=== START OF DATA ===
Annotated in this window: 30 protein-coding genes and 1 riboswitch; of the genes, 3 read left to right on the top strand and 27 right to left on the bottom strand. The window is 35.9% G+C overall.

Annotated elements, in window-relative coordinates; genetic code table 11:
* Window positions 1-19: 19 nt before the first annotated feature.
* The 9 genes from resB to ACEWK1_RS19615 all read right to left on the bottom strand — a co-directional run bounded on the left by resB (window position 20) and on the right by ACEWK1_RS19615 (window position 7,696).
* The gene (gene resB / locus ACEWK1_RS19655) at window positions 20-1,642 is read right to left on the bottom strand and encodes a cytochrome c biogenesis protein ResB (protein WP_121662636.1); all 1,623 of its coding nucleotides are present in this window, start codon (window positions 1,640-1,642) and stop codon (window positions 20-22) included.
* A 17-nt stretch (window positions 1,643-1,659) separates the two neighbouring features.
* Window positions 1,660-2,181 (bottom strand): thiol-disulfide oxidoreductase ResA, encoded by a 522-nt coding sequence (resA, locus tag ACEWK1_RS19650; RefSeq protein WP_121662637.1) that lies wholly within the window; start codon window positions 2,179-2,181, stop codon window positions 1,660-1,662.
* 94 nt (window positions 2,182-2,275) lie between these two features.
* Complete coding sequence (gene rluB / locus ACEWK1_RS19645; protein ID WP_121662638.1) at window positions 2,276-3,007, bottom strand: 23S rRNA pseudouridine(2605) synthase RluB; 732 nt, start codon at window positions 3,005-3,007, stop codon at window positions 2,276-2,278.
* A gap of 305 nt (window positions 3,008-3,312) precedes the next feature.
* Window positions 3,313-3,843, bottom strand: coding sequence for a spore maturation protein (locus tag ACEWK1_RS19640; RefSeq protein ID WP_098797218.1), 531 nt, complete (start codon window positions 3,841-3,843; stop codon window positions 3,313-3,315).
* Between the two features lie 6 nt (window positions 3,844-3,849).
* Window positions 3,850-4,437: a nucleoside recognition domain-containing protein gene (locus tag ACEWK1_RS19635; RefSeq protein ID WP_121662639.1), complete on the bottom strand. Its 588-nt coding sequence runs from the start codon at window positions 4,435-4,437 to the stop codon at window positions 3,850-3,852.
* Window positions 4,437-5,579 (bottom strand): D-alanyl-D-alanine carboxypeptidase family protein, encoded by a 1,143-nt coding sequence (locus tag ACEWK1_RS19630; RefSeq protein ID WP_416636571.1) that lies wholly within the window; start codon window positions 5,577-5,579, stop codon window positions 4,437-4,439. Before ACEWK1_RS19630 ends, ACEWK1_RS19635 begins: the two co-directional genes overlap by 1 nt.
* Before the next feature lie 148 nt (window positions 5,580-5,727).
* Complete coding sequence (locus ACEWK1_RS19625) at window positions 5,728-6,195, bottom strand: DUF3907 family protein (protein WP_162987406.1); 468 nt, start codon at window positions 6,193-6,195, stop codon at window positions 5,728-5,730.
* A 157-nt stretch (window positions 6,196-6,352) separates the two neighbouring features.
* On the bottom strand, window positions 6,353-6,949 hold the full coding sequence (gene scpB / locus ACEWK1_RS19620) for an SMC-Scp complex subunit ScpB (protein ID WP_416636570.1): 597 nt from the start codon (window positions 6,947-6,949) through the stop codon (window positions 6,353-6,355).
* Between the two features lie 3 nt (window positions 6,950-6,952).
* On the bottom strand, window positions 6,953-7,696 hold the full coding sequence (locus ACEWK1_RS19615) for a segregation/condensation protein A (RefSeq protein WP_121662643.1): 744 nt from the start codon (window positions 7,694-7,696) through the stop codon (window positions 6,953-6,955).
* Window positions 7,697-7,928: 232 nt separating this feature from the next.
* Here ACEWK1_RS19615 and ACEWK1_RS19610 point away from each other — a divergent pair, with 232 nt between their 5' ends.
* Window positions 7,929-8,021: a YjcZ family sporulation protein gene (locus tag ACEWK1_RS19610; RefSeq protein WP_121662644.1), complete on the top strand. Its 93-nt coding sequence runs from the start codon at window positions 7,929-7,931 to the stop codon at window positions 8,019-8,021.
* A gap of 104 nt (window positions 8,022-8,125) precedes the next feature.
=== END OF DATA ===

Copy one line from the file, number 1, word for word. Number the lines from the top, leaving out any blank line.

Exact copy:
Annotated in this window: 30 protein-coding genes and 1 riboswitch; of the genes, 3 read left to right on the top strand and 27 right to left on the bottom strand. The window is 35.9% G+C overall.